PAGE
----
When researchers looked for hard evidence of the effects of other people's cigarettes in the blood of their subjects they could find only about half the amount of exposure expected from the reports of the non-smokers.
In the study, 10,359 non-smoking men and women were asked how much they had been exposed to someone else's smoke in the past three days. In their answers 763 men and 1,451 women said they had been exposed to 'a lot' of smoke and 183 men and 416 women said they had been exposed to 'a little'.
They also reported on their own health problems, from heart disease to coughs and phlegm.
Hugh Tunstall-Pedo, professor of cardiovascular epidemiology at the University of Dundee, said in Barcelona yesterday: 'What seems to be happening is that self-reported illness and medical diagnosis tend to lead people to saying that they are more exposed to cigarette smoke than actually happens.'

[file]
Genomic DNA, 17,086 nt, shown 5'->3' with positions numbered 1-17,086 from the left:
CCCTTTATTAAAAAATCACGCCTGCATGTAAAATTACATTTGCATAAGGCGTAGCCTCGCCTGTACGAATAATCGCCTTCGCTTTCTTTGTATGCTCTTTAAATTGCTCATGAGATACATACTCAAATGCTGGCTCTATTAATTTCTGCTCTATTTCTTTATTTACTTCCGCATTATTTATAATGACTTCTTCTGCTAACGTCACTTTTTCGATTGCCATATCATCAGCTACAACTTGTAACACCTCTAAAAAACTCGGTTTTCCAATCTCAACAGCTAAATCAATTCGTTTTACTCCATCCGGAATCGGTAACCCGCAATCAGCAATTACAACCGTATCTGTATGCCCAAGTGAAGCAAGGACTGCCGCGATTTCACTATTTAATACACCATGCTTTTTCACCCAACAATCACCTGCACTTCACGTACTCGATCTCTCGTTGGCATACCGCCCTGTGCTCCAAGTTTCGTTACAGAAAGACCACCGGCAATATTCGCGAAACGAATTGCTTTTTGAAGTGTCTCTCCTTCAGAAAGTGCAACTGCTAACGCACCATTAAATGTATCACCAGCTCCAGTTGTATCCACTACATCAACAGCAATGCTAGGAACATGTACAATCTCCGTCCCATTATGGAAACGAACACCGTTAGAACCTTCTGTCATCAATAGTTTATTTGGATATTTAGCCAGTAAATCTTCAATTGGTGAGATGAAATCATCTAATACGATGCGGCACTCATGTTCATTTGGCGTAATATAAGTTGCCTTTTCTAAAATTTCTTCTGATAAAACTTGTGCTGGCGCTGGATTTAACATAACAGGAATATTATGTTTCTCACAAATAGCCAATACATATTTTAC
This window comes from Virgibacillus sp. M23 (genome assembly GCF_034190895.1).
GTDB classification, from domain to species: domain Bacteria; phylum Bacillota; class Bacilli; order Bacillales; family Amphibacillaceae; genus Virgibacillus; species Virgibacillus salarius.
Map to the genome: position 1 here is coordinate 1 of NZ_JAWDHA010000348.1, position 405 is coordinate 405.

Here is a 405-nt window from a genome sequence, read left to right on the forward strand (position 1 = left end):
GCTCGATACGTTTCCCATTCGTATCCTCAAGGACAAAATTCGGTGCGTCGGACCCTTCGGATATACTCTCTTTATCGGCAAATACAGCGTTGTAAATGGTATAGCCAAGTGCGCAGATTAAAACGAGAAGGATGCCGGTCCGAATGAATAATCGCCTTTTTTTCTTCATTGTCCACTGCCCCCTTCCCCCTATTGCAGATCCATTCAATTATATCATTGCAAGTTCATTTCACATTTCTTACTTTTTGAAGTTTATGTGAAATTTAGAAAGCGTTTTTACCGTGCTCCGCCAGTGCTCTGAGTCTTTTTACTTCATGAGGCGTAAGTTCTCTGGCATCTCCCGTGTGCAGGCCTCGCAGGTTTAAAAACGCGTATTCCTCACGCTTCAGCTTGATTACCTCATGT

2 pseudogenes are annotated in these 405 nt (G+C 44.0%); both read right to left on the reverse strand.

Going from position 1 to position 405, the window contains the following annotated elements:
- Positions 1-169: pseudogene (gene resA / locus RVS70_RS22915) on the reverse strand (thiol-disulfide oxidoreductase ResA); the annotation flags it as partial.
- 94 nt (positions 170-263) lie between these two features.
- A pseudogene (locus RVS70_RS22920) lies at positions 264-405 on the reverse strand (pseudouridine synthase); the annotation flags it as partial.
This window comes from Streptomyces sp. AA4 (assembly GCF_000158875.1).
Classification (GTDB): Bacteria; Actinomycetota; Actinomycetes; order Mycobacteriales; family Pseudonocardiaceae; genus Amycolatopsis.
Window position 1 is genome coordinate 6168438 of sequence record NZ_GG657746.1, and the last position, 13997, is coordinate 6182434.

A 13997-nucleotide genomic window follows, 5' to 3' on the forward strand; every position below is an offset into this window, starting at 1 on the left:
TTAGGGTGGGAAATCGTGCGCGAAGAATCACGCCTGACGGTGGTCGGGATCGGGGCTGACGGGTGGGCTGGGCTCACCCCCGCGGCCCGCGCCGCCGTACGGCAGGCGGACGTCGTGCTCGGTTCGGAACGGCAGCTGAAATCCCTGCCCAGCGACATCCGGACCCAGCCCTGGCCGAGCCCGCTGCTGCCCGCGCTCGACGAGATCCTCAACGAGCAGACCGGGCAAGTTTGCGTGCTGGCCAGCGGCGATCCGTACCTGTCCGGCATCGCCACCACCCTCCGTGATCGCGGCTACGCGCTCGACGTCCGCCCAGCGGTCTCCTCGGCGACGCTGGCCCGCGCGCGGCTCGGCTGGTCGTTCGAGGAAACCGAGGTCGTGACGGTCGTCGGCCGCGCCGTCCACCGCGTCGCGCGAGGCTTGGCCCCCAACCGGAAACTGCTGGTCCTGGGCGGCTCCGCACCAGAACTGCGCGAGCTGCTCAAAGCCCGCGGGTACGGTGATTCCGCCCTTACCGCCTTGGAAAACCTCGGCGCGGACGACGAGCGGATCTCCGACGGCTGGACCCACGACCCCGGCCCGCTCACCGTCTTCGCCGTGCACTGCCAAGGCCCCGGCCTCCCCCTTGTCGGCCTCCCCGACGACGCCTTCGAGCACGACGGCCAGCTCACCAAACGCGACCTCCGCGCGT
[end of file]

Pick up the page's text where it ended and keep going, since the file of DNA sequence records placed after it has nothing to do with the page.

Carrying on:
Professor Tunstall-Pedo, speaking at the 14th Congress of the European Society of Cardiology, said they also found that people who were aware of health problems tend to avoid the presence of smokers. Women were more likely to exaggerate the effects of passive smoking than men. 'If a non- smoker is not feeling 100 per cent fit, he may avoid cigarette smoke. The non-smoking public does not like it and if they feel they have anything wrong with them, they will try to avoid it.'
However, the findings did not mean that passive smoking was without risk to the health of non-smokers. They found evidence of some level of coronary heart disease in 25.9 per cent of those exposed to a lot of smoke compared to 17 per cent of those who had been exposed to no smoke.
The Scottish Heart Health Study provided more evidence that passive smoking is indicated in many types of heart disease, as well as in deaths from heart attacks.Reuse content